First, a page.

* point these will also be loaded and run from the attachment store directly, allowing contracts to be
         * sent across, and run, from the network from within a sandbox environment.
        // TODO: Implement the contract sandbox loading of the contract attachments
        val contract: ContractClassName = requireNotNull(data.requiredContractClassName) {
            //TODO: add link to docsite page, when there is one.
    Unable to infer Contract class name because state class ${data::class.java.name} is not annotated with
    @BelongsToContract, and does not have an enclosing class which implements Contract. Either annotate ${data::class.java.name}
    with @BelongsToContract, or supply an explicit contract parameter to TransactionState().
    """.trimIndent().replace('\n', ' ')
        /** Identity of the notary that ensures the state is not used as an input to a transaction more than once */
        val notary: Party,
         * All contract states may be _encumbered_ by up to one other state.
         * The encumbrance state, if present, forces additional controls over the encumbered state, since the platform checks
         * that the encumbrance state is present as an input in the same transaction that consumes the encumbered state, and
         * the contract code and rules of the encumbrance state will also be verified during the execution of the transaction.
         * For example, a cash contract state could be encumbered with a time-lock contract state; the cash state is then only
         * processable in a transaction that verifies that the time specified in the encumbrance time-lock has passed.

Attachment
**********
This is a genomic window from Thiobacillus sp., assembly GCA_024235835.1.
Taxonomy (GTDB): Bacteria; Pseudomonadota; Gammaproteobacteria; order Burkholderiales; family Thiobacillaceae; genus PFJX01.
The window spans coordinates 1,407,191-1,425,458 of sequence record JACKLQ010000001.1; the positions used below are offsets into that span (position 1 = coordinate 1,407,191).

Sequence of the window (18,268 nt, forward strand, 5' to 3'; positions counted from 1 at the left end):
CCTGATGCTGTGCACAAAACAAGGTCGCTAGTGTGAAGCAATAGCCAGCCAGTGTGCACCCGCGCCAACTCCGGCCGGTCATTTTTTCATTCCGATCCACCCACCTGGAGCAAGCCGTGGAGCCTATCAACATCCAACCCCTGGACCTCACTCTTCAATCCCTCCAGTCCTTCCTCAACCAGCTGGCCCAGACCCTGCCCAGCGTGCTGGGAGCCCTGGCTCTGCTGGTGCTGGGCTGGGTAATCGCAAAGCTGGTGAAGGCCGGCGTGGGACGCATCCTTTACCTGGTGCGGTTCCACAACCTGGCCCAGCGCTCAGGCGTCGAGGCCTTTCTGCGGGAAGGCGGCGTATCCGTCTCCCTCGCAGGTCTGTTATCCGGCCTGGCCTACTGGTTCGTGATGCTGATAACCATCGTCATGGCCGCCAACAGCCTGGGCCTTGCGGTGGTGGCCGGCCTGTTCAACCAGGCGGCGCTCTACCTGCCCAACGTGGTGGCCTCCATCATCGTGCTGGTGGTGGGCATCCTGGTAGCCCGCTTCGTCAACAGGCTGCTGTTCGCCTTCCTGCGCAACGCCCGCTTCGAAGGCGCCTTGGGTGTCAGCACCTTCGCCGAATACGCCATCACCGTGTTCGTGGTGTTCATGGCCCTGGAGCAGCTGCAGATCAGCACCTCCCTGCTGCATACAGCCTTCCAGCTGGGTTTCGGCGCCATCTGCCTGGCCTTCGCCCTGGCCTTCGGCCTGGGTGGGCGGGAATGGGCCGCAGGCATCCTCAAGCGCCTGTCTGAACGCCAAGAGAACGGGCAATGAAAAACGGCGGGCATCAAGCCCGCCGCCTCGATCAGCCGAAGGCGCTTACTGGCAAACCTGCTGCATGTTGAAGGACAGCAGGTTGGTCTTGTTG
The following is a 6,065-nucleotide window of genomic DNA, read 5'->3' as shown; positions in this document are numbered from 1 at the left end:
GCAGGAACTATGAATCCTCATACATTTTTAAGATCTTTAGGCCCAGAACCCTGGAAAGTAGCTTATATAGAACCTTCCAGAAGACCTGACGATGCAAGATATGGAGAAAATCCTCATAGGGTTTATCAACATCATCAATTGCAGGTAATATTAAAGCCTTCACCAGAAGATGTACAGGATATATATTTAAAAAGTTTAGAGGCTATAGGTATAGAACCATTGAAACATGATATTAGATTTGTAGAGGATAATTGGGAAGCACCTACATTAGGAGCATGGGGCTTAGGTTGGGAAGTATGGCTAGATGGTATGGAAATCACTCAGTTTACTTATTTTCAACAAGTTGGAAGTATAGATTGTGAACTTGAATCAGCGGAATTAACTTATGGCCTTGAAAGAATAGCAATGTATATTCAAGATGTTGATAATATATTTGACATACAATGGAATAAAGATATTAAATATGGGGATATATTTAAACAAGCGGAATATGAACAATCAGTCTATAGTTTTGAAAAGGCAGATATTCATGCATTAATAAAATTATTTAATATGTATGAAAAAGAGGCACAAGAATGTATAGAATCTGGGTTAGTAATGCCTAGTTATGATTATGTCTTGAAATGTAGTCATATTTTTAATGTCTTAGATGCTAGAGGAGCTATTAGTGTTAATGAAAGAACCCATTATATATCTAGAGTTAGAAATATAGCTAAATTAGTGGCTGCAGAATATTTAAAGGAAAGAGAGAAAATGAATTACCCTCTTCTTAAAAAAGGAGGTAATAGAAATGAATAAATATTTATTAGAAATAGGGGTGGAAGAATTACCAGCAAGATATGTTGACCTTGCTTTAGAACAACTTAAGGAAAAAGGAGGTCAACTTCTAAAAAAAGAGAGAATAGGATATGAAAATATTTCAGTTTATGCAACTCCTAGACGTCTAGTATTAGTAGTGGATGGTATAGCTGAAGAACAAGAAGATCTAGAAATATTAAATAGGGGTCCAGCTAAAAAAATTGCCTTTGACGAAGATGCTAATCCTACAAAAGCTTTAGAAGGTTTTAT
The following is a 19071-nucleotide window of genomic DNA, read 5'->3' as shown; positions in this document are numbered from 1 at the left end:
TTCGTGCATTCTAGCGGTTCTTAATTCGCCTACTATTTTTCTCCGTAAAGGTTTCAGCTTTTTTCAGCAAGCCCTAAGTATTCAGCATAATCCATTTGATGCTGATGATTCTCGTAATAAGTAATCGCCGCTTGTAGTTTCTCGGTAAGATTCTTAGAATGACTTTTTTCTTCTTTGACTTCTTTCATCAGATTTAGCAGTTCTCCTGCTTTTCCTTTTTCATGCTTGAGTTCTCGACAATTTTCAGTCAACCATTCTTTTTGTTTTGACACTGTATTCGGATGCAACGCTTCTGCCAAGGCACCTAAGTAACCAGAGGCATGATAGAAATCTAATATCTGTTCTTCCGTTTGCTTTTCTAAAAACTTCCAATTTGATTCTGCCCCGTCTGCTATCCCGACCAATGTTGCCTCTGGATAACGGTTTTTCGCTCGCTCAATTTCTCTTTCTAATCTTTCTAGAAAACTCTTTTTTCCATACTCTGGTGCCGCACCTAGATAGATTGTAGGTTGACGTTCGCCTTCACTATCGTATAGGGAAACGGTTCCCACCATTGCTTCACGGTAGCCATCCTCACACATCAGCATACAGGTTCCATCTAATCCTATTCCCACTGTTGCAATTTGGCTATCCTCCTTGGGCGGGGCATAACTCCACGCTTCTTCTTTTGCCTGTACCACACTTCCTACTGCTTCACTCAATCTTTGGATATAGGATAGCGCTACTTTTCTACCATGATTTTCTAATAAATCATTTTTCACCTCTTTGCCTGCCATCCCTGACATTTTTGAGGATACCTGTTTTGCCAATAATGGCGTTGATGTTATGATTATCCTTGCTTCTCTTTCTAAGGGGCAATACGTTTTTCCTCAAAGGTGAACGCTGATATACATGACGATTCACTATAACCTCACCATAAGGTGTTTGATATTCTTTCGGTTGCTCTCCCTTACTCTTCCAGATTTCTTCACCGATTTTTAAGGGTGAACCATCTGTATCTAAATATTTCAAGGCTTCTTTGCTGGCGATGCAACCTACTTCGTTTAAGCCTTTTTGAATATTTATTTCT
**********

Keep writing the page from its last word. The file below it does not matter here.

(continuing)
* The encumbered state refers to another by index, and the referred encumbrance state
         * is an output state in a particular position on the same transaction that created the encumbered state. An alternative
         * implementation would be encumbering by reference to a [StateRef], which would allow the specification of encumbrance
         * by a state created in a prior transaction.
         * Note that an encumbered state that is being consumed must have its encumbrance consumed in the same transaction,
         * otherwise the transaction is not valid.
        val encumbrance: Int? = null,
         * A validator for the contract attachments on the transaction.
        val constraint: AttachmentConstraint = AutomaticPlaceholderConstraint) {

    private companion object {
        val logger = loggerFor<TransactionState<*>>()

    init {
        when {
            data.requiredContractClassName == null -> logger.warn(
        State class ${data::class.java.name} is not annotated with @BelongsToContract,
        and does not have an enclosing class which implements Contract. Annotate ${data::class.java.simpleName}